Today is the 26th of October, and Thessaloniki, Greece's second major
city has multiple reasons to celebrate. Today is the celebration of
St.Demetrius, patron saint of the city and the day the city was
liberated by the Greek army. Also, in two days from today, Greece will
celebrate the ''Ohi (No)'' day, and the epic WWII battles against the
Italians in Albania.
The liberation of Thessaloniki.
Great events, important dates, charismatic leaders. I dont want to seem grinchy in these days of feasts but Thessaloniki when the Greeks captured it was not like this.
It was a multiethnic, cosmoplitan city. The ''steam engine'' in terms of economic and commercial growth in the region and had a first class role within the Ottoman Empire.
Today the city is a ghaust of its former glory. It suffered from the Great Fire of 1917, the city literally was drowned in cement due to the low-aesthetics appartments and in terms of economics the ''steam engine'' stopped. The Jews left during WWII and the city certainly lost its cosmopolitan character. Today the ''nymph'' of Thermaic Gulf, awaits the ''big projects'' and the money from Athens. These very days the city also is in the mood of the regional elections.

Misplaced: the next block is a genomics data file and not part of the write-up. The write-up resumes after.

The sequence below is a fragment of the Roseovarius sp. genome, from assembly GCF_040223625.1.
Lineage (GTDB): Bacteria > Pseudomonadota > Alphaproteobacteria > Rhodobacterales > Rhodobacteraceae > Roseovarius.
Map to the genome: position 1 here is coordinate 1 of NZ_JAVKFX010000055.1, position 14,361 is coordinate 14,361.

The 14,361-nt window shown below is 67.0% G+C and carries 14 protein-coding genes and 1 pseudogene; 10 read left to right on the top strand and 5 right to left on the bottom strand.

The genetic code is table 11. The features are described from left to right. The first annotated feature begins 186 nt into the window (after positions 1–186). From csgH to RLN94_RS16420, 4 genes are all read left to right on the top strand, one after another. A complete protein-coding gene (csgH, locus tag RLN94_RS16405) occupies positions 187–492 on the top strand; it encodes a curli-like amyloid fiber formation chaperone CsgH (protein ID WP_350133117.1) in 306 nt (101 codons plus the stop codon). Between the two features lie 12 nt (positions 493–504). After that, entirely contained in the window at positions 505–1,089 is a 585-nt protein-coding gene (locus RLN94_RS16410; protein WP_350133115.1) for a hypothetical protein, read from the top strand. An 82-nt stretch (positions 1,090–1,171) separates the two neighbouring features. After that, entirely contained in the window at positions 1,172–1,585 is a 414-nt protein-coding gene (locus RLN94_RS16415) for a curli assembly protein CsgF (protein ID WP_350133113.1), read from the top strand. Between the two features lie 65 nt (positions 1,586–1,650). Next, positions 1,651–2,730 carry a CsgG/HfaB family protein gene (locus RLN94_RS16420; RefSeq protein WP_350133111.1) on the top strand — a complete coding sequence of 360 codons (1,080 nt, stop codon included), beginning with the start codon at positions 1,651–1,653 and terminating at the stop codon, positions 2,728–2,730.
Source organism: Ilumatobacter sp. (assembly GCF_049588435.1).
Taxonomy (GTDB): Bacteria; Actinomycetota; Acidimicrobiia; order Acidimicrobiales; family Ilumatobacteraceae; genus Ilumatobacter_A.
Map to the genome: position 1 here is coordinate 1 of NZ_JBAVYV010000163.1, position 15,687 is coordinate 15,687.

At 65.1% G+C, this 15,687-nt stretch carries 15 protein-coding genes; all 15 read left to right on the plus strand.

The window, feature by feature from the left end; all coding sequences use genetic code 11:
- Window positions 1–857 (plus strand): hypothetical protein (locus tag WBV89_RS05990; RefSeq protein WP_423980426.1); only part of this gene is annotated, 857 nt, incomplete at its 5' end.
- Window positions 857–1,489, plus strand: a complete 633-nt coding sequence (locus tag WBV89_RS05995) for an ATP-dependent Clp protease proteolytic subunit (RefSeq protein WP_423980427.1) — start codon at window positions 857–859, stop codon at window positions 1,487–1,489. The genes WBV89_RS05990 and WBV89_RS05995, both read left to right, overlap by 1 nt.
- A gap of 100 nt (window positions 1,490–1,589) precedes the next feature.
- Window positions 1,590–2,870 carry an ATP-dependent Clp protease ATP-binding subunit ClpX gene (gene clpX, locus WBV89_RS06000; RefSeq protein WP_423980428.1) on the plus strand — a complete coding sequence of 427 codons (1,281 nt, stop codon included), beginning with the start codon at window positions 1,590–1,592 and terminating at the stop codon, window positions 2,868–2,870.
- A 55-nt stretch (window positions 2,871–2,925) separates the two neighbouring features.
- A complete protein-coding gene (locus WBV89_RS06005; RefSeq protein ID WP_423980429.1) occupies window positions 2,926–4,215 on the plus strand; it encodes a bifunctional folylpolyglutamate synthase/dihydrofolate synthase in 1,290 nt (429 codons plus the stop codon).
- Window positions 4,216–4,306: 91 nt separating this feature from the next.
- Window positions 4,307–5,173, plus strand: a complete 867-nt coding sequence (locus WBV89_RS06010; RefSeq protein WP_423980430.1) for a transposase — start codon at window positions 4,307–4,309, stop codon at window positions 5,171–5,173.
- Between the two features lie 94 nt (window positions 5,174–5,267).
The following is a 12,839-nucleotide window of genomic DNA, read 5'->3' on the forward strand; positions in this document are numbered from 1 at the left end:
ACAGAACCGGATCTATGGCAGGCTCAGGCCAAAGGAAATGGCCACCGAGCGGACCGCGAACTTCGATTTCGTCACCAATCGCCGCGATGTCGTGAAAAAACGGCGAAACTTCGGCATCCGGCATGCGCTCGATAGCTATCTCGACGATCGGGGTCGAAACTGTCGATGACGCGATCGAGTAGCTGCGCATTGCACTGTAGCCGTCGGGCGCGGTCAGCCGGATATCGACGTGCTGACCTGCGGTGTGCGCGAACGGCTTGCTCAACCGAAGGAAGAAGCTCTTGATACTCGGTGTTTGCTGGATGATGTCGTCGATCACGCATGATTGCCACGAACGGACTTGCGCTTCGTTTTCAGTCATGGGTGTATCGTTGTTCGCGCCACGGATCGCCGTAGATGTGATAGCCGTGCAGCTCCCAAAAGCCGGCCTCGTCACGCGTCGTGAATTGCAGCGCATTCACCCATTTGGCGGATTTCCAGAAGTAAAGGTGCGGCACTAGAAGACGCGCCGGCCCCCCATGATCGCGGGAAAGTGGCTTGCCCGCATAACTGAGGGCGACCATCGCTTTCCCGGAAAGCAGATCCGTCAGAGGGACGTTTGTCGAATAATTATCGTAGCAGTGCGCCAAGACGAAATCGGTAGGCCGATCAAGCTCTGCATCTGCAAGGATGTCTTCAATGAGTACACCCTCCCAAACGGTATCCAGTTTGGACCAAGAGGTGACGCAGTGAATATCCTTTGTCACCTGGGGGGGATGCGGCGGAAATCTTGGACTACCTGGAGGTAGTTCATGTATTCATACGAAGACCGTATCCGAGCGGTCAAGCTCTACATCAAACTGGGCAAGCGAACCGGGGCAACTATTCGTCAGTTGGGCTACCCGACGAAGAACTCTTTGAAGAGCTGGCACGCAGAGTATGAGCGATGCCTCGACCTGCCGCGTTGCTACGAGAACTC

It is very strange, and I think one day historians have to give an answer to why Thessaloniki was always second, a shadow to another ''most important'' city. During the Byzantine and Ottoman years the city was a ''twin'' or the ''sister city'' of Constantinople. After the Balkan Wars it became ''the co-capital of Athens'' (which is another Greek patent). During its long history Thessaloniki was always following something and someone. And if we take in mind the size and the capacities of the city this is a great paradox.
Now that we celebrate the 98 years of the annexation of city to the nation, I think it is about time to consider a bit: lets re-examine what we have done to Thessaloniki, where the city is now and which way will follow in the 21st century. Its a pitty for the country to have such a city to be left unproductive, regional and ''second-class''.